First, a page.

Monday, 27 April 2015

Focus on Crime Writing


Today on the blog we are going to be focussing on the Cromarty Crime and Thriller Weekend. For those Bookaholics who don't know about this weekend, it happens every April and is masterminded by Ian Rankin. As always this was a fabulous weekend, with great authors, who are also genuinely nice and funny in the extreme. Apart from meeting, and chatting to, the authors, the talks that they give are a highlight of the weekend. Each author brought their own unique perspective and I found them fascinating. Below is an overview of each of the talks.

The weekend started with a fancy dress, murder mystery dinner party. This had a 1945 theme, hence my wearing an army uniform. I failed to win the prize yet again. However, I was in good company, as neither did Ian Rankin. 

Saturday and Sunday were given over to talks by the authors. 

Louise Welsh talked about Writing the End of The World. This focused on her trilogy the first book of which is A Lovely Way to Burn. Denise read from this and had me hooked from the first page. This book shows how a well written opening can not only hook a reader, but grab then by the throat and pull them in. The second book is called Death is a Welcome Guest, but here's the kicker. It's not released until June. I will be the first person in the queue to buy it. After hearing Louise speak I will be looking very carefully at the opening of my crime novels in the future. 

Ian Rankin talked about using the real world in your books. The real world changes, and writers have to be aware of this. Whilst most readers do not care about minutiae, it is important to be correct where possible. It is also important to know about changes and reflect these in books, where possible. The example given was that of the change to policing in Scotland. They now come under one big umbrella as Scottish Police. 

Christopher Brookmyre focussed on Characterisation and highlighted this through the character of Jack Parlabane. As writers it is important to know what happens to characters and how they change. The real world will change characters, but more importantly our impression of characters. Chris, thinks that Jack Parlabane becomes more interesting as real life changes.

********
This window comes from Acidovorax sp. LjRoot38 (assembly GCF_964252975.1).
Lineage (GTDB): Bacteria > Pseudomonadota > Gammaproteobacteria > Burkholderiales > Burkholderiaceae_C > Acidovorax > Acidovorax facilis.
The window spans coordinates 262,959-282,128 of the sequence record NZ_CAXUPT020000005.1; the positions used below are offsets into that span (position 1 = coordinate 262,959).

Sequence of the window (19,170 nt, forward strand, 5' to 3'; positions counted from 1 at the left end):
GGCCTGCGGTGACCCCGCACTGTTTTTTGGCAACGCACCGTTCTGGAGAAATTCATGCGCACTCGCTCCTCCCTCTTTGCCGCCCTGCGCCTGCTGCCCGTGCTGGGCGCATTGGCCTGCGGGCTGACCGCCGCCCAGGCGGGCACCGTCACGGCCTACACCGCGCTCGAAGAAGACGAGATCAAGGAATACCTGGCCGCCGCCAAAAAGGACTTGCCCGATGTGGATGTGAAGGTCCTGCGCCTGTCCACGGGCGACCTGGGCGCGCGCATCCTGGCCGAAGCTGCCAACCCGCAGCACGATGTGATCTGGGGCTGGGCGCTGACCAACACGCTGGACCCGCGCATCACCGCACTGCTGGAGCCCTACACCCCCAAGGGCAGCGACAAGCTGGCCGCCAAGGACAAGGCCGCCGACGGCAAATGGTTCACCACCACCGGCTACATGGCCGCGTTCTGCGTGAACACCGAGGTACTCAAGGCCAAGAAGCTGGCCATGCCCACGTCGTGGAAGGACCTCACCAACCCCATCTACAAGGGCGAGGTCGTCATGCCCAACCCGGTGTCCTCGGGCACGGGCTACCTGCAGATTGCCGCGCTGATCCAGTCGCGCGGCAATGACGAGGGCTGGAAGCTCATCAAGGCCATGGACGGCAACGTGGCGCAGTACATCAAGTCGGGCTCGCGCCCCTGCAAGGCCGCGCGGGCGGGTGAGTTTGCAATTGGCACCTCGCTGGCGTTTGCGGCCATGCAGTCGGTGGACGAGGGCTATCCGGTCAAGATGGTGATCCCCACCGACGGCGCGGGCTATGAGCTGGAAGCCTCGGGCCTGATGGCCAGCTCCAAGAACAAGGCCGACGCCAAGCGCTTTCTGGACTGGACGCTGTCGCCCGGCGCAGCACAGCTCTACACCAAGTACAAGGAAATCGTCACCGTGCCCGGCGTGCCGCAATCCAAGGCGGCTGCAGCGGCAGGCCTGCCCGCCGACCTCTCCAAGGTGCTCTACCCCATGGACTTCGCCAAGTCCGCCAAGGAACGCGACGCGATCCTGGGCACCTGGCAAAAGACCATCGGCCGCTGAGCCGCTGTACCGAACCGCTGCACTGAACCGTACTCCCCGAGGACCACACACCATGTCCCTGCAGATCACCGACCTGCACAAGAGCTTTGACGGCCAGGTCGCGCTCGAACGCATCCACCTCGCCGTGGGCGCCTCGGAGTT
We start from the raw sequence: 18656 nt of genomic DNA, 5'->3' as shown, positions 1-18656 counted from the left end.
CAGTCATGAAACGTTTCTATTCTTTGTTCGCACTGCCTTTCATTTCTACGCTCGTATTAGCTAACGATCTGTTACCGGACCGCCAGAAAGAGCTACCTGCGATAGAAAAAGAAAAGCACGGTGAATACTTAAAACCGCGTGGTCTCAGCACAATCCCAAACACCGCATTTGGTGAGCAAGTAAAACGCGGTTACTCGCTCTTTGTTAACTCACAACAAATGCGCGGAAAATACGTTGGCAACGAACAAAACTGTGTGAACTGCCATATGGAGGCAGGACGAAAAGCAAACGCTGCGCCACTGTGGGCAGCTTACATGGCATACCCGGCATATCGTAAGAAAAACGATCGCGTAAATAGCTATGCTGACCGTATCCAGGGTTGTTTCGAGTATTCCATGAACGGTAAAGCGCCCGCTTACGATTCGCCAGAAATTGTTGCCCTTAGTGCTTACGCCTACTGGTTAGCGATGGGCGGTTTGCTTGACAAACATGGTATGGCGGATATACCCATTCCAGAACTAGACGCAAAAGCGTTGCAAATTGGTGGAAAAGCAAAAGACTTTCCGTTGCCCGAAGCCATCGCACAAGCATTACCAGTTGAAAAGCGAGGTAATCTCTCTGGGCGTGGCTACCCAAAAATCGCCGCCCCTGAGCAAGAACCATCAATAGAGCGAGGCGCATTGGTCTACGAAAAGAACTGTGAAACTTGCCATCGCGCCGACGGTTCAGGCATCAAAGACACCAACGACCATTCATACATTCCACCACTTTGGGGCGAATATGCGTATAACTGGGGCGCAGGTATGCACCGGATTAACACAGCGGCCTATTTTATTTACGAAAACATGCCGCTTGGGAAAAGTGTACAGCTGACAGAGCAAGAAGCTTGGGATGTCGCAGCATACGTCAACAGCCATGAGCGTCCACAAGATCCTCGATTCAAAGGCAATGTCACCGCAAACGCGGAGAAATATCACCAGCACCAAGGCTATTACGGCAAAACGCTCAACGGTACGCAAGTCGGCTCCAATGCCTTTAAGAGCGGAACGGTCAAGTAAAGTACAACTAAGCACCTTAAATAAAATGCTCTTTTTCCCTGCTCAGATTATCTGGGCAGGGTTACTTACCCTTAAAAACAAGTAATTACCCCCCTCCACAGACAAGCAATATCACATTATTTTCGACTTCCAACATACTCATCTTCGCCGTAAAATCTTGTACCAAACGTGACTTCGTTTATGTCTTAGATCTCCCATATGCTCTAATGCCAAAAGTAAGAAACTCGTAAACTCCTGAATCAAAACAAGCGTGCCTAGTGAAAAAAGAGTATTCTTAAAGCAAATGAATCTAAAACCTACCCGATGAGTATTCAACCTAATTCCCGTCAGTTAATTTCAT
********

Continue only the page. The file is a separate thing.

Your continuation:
Denise Mina said that in crime writing the reader is being told a story which will make some sort of sense. Crime writing comes from an oral tradition, therefore crime writers should listen to people who tell stories. She also quoted Graham Greene in that writers always need to remember the question in the readers mind. She also talked about writing adult comics and her experience of this. 

All the writers are fascinating and funny. I laughed for the whole weekend, and had so much fun. One thing they all have in common is that, whilst they all love being writers, and are thankful they can do this, they all wonder when it will come to an end. This can be summed up in something Denise Mina quoted. 

Teach a man to read an he'll read for a day. Teach a man to write and he'll experience a lifetime of paralysing self doubt. 

Another thing that these writers have in common, is that they all write outstanding crime books. You can find out more by clicking the link to their Amazon author page below.


  1. Sounds like you had an amazing time, Wendy!

    1. I did Aggie. Great chatting to the writers

  2. Sounds to have been really interesting. Thanks for the overview, Wendy.

  3. A photo with the great Ian R. I have only ever got as far as tripping over his big feet at the Edinburgh Book Fest! Sounds like a well-worth-it weekend. Love Denise Mina's quote. It's good to know that even well known authors worry.

    1. He's a really nice bloke Fran. Funny and friendly